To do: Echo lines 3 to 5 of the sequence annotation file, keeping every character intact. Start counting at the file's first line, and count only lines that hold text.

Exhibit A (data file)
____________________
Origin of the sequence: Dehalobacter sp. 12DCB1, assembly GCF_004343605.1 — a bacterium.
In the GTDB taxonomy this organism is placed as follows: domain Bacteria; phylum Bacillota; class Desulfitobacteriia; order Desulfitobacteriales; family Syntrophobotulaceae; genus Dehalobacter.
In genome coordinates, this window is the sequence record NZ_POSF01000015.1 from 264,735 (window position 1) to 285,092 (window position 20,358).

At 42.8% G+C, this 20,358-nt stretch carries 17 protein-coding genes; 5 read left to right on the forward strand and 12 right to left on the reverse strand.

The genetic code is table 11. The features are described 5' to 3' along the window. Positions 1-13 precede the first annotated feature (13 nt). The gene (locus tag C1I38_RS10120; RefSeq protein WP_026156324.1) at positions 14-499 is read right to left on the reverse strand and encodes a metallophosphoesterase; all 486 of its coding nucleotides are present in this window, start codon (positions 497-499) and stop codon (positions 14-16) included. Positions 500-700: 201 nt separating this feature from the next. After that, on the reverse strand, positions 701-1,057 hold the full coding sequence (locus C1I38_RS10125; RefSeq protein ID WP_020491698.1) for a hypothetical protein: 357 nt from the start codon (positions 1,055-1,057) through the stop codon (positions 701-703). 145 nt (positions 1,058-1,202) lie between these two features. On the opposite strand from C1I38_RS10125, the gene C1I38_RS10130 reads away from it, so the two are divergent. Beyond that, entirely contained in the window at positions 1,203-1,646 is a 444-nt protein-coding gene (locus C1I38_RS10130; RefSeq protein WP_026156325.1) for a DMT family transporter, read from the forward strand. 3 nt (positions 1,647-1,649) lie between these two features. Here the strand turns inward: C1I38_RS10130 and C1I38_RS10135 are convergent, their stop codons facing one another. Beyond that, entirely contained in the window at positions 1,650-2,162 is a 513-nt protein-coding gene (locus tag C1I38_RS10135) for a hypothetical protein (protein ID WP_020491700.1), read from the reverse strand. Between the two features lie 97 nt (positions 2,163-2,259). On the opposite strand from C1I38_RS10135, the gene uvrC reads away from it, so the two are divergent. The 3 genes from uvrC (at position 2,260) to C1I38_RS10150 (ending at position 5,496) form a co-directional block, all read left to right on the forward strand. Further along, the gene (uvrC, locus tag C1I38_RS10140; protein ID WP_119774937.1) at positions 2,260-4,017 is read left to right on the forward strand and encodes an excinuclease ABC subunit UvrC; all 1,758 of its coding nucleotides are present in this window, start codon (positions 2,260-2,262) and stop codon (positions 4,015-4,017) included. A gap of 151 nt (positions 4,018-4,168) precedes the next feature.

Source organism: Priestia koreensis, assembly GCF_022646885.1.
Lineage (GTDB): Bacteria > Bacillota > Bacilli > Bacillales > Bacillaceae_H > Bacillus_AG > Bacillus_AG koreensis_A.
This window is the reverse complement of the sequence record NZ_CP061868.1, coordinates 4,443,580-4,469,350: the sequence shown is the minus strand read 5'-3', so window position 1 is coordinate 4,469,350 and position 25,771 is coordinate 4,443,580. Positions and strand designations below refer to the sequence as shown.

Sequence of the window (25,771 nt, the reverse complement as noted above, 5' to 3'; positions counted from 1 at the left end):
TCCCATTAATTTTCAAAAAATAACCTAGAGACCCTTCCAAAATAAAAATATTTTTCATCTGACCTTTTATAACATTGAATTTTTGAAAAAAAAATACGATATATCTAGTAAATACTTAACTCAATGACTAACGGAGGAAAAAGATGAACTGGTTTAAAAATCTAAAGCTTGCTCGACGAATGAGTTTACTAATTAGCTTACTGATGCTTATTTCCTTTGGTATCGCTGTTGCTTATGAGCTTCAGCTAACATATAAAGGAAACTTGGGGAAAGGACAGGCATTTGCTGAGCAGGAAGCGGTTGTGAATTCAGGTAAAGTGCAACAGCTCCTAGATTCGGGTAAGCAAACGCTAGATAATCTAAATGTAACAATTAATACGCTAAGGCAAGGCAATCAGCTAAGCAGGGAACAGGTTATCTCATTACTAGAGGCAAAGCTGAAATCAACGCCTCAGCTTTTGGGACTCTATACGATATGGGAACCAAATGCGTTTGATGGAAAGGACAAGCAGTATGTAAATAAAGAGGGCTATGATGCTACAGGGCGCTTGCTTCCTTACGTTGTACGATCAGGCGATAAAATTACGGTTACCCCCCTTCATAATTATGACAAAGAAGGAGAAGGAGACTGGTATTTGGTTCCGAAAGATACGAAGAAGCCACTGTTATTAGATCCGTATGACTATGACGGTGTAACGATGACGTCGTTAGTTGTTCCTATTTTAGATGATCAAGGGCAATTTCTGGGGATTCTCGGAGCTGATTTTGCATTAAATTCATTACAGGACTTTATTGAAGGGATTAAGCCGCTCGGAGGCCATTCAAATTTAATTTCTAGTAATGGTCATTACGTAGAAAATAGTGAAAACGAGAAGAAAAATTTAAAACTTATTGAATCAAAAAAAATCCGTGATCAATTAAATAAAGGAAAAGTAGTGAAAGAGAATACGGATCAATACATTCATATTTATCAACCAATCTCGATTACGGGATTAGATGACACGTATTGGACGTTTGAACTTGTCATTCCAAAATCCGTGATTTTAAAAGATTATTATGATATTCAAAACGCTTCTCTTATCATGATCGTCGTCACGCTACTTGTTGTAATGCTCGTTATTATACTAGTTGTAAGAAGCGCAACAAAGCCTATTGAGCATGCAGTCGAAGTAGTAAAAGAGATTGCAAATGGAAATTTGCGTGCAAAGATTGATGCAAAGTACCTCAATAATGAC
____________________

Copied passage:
In genome coordinates, this window is the sequence record NZ_POSF01000015.1 from 264,735 (window position 1) to 285,092 (window position 20,358).

At 42.8% G+C, this 20,358-nt stretch carries 17 protein-coding genes; 5 read left to right on the forward strand and 12 right to left on the reverse strand.

The genetic code is table 11. The features are described 5' to 3' along the window. Positions 1-13 precede the first annotated feature (13 nt). The gene (locus tag C1I38_RS10120; RefSeq protein WP_026156324.1) at positions 14-499 is read right to left on the reverse strand and encodes a metallophosphoesterase; all 486 of its coding nucleotides are present in this window, start codon (positions 497-499) and stop codon (positions 14-16) included. Positions 500-700: 201 nt separating this feature from the next. After that, on the reverse strand, positions 701-1,057 hold the full coding sequence (locus C1I38_RS10125; RefSeq protein ID WP_020491698.1) for a hypothetical protein: 357 nt from the start codon (positions 1,055-1,057) through the stop codon (positions 701-703). 145 nt (positions 1,058-1,202) lie between these two features. On the opposite strand from C1I38_RS10125, the gene C1I38_RS10130 reads away from it, so the two are divergent. Beyond that, entirely contained in the window at positions 1,203-1,646 is a 444-nt protein-coding gene (locus C1I38_RS10130; RefSeq protein WP_026156325.1) for a DMT family transporter, read from the forward strand. 3 nt (positions 1,647-1,649) lie between these two features. Here the strand turns inward: C1I38_RS10130 and C1I38_RS10135 are convergent, their stop codons facing one another. Beyond that, entirely contained in the window at positions 1,650-2,162 is a 513-nt protein-coding gene (locus tag C1I38_RS10135) for a hypothetical protein (protein ID WP_020491700.1), read from the reverse strand. Between the two features lie 97 nt (positions 2,163-2,259). On the opposite strand from C1I38_RS10135, the gene uvrC reads away from it, so the two are divergent. The 3 genes from uvrC (at position 2,260) to C1I38_RS10150 (ending at position 5,496) form a co-directional block, all read left to right on the forward strand. Further along, the gene (uvrC, locus tag C1I38_RS10140; protein ID WP_119774937.1) at positions 2,260-4,017 is read left to right on the forward strand and encodes an excinuclease ABC subunit UvrC; all 1,758 of its coding nucleotides are present in this window, start codon (positions 2,260-2,262) and stop codon (positions 4,015-4,017) included. A gap of 151 nt (positions 4,018-4,168) precedes the next feature.